Emma Pearl Gerson - American Intimacy and Individualism
Emma is currently an Executive Assistant at Interscope Records. In tandem, she pursues an independent career in the arts as a musician, visual artist, and writer.
Area of Concentration Courses
Pbhlth 281: Public Health and Spirituality
History 125B: African American History and Race Relations (1860-2016)
English 125B: Dickens Through Conrad
Amerstd 110: Secret History of America
Pubpol C103: Wealth and Poverty
Click Here to Find God: Incels, Internet Individualism, and American Intimacy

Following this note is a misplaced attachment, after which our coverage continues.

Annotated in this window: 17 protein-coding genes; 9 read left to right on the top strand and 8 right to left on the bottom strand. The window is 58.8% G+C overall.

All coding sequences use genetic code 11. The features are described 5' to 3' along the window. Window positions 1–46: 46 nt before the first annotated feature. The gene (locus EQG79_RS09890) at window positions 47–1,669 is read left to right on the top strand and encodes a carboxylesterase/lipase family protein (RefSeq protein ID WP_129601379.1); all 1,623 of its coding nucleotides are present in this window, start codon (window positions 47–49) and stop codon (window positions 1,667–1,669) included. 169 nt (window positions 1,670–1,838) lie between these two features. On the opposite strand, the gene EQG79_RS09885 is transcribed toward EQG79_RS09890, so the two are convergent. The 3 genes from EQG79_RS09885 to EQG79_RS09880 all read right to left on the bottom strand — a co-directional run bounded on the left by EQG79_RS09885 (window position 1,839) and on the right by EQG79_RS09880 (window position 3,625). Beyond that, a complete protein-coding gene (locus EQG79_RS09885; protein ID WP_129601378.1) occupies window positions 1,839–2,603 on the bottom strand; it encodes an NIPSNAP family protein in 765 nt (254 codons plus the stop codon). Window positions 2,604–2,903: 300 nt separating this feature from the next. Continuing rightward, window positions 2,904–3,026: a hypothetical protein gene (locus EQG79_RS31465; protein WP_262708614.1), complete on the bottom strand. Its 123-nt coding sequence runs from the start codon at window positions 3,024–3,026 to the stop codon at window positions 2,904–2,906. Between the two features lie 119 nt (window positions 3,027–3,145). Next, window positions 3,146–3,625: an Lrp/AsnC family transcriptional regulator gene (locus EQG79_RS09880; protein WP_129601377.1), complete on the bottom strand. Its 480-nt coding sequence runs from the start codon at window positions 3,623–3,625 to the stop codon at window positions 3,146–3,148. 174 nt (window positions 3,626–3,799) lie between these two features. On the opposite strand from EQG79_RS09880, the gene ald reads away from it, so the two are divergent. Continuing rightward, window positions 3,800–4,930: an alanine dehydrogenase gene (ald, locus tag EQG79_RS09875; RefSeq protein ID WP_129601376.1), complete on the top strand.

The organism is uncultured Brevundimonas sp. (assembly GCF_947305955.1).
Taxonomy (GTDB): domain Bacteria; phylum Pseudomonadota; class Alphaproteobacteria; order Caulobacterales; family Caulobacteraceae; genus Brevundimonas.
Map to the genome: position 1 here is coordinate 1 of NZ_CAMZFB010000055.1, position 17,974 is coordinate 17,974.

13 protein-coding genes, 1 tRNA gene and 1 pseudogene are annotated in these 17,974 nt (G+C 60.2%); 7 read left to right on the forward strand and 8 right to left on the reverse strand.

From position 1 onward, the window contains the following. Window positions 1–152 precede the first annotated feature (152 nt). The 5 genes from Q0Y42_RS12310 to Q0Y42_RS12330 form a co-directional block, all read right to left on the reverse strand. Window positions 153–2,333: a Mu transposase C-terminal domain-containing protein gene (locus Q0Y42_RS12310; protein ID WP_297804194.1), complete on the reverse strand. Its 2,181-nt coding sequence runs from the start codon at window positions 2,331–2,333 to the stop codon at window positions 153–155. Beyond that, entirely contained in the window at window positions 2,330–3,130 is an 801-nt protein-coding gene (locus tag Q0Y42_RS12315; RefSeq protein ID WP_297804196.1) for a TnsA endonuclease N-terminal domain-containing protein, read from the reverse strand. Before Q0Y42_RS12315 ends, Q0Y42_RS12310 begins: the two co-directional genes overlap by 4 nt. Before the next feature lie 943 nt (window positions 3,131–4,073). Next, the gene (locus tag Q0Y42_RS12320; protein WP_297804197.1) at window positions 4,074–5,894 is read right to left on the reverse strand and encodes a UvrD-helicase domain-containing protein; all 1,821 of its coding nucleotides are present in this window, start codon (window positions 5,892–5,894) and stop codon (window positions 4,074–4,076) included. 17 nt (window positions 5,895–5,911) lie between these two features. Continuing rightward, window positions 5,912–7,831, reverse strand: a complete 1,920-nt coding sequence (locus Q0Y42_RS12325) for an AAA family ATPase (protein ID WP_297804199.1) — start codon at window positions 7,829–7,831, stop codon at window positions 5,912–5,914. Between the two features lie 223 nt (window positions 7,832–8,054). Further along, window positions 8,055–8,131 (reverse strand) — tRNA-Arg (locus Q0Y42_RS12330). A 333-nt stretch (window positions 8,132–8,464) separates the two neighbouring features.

American culture in the social-digital world has led to the creation of online communities born out of isolation, desire for intimacy, and a diminished sense of personal significance. Emma’s honors thesis attempts to unveil the ways in which modern American culture creates the incel subculture, its connections to a dominant shift in traditional masculinity towards what is now known as “Geek masculinity,” and the fantasies of the Geek’s new frontier: virtual reality. Incels, a subculture broadly known for their nihilistic and antifeminist tendencies, provide a case study to better understand the ways in which (1) American culture produces the isolated, depressed, self-victimized men that create the incel subculture, as well as the radicalized extremists linked to it, and (2) American culture provides “solutions” to counteract a loveless existence, only to strengthen the continuation of its operations of trauma production and individuation. The incel subculture is largely under researched by scholars and misrepresented by the American media; this project works to rectify this by portraying the most accurate representation of the incel subculture possible, hopefully informing potential solutions and guiding necessary future research. Further, examining intersections of the incel subculture, modern masculinity, and digital imaginations reveals the necessity for intimacy in American life.